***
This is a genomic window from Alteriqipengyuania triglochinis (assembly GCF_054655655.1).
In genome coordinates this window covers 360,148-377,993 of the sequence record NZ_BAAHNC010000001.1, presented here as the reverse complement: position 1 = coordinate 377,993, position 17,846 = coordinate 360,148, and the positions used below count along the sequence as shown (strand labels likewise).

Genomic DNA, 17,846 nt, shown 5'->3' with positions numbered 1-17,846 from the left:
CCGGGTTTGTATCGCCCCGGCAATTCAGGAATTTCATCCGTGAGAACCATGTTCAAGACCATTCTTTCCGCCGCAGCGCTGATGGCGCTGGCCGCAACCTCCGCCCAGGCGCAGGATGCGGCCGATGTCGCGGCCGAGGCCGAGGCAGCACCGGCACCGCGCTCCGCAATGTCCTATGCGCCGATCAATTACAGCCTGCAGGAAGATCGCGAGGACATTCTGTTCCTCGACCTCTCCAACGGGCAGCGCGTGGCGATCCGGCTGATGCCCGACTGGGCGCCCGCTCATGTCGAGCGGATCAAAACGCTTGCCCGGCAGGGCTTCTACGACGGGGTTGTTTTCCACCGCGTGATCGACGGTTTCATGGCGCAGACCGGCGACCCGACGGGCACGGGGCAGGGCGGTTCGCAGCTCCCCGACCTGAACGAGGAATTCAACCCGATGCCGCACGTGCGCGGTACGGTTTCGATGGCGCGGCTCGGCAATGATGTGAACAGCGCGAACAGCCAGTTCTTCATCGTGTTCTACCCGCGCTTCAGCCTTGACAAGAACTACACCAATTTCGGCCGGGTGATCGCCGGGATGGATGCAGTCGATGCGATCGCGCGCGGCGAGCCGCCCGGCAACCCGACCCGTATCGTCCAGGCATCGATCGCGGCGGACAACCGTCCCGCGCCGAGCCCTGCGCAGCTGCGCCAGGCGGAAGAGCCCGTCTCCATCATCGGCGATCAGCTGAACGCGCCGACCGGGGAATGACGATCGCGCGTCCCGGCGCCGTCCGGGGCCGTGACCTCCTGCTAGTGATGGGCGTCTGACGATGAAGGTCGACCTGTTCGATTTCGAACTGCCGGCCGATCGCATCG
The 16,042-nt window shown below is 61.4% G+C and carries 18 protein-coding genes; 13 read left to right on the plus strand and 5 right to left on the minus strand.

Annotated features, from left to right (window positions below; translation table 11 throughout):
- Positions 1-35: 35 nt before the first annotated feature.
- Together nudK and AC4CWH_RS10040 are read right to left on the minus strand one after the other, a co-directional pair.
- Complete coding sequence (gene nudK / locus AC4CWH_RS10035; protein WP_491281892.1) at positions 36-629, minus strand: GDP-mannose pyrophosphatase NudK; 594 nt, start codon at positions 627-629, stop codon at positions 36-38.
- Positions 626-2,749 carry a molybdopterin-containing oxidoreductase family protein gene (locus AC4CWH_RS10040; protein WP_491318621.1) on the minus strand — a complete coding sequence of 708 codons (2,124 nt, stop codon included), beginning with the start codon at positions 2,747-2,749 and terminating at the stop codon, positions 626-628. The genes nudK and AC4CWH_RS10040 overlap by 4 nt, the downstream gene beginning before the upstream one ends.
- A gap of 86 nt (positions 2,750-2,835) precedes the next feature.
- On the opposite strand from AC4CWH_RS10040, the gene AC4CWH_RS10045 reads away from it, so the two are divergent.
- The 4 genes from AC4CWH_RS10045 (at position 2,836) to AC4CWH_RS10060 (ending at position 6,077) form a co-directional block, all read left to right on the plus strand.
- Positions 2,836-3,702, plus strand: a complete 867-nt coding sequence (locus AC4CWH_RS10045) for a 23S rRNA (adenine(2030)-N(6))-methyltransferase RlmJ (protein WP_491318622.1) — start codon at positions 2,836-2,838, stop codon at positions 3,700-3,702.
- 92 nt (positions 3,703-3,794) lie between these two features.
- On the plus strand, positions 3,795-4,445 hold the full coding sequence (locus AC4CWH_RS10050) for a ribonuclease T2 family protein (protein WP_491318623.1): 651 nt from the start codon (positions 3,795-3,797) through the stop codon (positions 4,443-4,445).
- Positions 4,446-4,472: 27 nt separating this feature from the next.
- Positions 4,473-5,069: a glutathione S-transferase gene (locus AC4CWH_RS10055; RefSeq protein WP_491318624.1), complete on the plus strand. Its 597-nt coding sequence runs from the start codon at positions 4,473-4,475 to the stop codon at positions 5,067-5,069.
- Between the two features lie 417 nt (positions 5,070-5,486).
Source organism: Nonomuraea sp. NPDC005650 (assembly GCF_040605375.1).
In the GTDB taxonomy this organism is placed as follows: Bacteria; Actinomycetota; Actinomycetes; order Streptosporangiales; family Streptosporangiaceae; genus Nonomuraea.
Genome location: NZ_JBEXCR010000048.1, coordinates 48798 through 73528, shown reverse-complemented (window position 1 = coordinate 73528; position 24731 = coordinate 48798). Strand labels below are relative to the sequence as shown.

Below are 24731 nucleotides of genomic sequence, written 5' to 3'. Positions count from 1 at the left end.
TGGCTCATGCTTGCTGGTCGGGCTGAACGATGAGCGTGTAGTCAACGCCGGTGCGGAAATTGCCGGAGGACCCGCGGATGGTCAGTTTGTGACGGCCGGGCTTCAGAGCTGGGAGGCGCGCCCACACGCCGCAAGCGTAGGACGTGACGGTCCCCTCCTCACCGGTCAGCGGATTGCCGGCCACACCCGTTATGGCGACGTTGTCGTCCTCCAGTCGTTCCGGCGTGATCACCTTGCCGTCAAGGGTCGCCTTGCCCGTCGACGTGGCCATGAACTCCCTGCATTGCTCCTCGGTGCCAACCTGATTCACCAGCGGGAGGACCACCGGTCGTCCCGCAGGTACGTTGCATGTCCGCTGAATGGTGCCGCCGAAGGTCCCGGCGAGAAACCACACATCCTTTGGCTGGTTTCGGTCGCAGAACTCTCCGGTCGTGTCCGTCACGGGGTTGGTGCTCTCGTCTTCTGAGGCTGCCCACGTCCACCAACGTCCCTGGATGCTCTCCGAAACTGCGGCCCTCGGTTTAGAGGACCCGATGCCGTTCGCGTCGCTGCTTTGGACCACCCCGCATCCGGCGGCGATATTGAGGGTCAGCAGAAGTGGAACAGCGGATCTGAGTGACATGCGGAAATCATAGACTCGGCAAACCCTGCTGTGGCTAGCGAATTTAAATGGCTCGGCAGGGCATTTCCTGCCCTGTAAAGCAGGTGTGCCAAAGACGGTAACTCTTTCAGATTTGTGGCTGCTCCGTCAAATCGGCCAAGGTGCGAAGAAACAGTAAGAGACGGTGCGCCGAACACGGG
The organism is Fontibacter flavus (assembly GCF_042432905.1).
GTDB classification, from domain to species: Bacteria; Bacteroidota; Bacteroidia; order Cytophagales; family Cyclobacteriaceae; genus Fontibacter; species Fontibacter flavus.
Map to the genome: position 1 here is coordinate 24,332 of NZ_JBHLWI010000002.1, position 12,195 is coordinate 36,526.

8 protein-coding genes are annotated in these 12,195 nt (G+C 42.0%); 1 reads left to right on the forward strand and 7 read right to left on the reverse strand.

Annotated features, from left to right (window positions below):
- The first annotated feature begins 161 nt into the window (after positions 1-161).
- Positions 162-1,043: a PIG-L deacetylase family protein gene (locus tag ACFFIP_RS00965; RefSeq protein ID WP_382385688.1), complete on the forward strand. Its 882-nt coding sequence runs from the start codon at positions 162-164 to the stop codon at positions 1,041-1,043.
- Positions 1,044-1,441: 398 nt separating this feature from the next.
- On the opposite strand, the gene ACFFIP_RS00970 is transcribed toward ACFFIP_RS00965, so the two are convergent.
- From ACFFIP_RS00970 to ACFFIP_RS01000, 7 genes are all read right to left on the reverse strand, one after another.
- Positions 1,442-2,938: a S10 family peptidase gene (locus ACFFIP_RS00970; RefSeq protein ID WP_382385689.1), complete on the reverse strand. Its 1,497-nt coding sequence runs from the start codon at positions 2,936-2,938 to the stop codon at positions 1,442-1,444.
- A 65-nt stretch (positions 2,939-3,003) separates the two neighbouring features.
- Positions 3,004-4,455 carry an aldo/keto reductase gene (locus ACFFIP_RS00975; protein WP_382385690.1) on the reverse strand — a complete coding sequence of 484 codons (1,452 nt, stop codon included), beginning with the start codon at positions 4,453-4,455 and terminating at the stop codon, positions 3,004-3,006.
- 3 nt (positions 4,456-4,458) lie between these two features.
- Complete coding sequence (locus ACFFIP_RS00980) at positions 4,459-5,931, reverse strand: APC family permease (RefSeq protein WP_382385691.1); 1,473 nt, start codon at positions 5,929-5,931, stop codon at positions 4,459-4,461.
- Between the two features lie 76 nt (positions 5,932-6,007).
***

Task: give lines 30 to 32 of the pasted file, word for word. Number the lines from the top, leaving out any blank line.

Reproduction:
- The first annotated feature begins 161 nt into the window (after positions 1-161).
- Positions 162-1,043: a PIG-L deacetylase family protein gene (locus tag ACFFIP_RS00965; RefSeq protein ID WP_382385688.1), complete on the forward strand. Its 882-nt coding sequence runs from the start codon at positions 162-164 to the stop codon at positions 1,041-1,043.
- Positions 1,044-1,441: 398 nt separating this feature from the next.